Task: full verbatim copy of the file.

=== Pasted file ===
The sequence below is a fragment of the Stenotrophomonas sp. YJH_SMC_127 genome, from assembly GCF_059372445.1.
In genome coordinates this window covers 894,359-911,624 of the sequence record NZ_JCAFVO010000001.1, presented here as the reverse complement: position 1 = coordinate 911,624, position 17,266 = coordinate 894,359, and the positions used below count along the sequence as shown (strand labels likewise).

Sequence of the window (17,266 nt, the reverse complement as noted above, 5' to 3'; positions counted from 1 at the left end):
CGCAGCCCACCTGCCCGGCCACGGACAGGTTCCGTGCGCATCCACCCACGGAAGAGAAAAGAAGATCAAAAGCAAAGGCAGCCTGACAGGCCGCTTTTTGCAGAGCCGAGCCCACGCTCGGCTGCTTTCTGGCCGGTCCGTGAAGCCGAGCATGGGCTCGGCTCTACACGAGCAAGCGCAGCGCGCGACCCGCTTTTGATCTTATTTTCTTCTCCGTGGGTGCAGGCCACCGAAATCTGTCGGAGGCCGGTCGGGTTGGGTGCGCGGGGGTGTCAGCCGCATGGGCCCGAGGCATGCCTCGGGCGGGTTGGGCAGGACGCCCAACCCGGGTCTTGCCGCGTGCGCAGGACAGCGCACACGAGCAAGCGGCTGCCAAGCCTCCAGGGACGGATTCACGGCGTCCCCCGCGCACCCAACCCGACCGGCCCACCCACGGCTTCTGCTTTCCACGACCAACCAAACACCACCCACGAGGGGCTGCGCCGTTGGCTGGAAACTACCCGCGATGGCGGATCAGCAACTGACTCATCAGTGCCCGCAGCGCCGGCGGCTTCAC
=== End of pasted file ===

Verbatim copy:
The sequence below is a fragment of the Stenotrophomonas sp. YJH_SMC_127 genome, from assembly GCF_059372445.1.
In genome coordinates this window covers 894,359-911,624 of the sequence record NZ_JCAFVO010000001.1, presented here as the reverse complement: position 1 = coordinate 911,624, position 17,266 = coordinate 894,359, and the positions used below count along the sequence as shown (strand labels likewise).

Sequence of the window (17,266 nt, the reverse complement as noted above, 5' to 3'; positions counted from 1 at the left end):
CGCAGCCCACCTGCCCGGCCACGGACAGGTTCCGTGCGCATCCACCCACGGAAGAGAAAAGAAGATCAAAAGCAAAGGCAGCCTGACAGGCCGCTTTTTGCAGAGCCGAGCCCACGCTCGGCTGCTTTCTGGCCGGTCCGTGAAGCCGAGCATGGGCTCGGCTCTACACGAGCAAGCGCAGCGCGCGACCCGCTTTTGATCTTATTTTCTTCTCCGTGGGTGCAGGCCACCGAAATCTGTCGGAGGCCGGTCGGGTTGGGTGCGCGGGGGTGTCAGCCGCATGGGCCCGAGGCATGCCTCGGGCGGGTTGGGCAGGACGCCCAACCCGGGTCTTGCCGCGTGCGCAGGACAGCGCACACGAGCAAGCGGCTGCCAAGCCTCCAGGGACGGATTCACGGCGTCCCCCGCGCACCCAACCCGACCGGCCCACCCACGGCTTCTGCTTTCCACGACCAACCAAACACCACCCACGAGGGGCTGCGCCGTTGGCTGGAAACTACCCGCGATGGCGGATCAGCAACTGACTCATCAGTGCCCGCAGCGCCGGCGGCTTCAC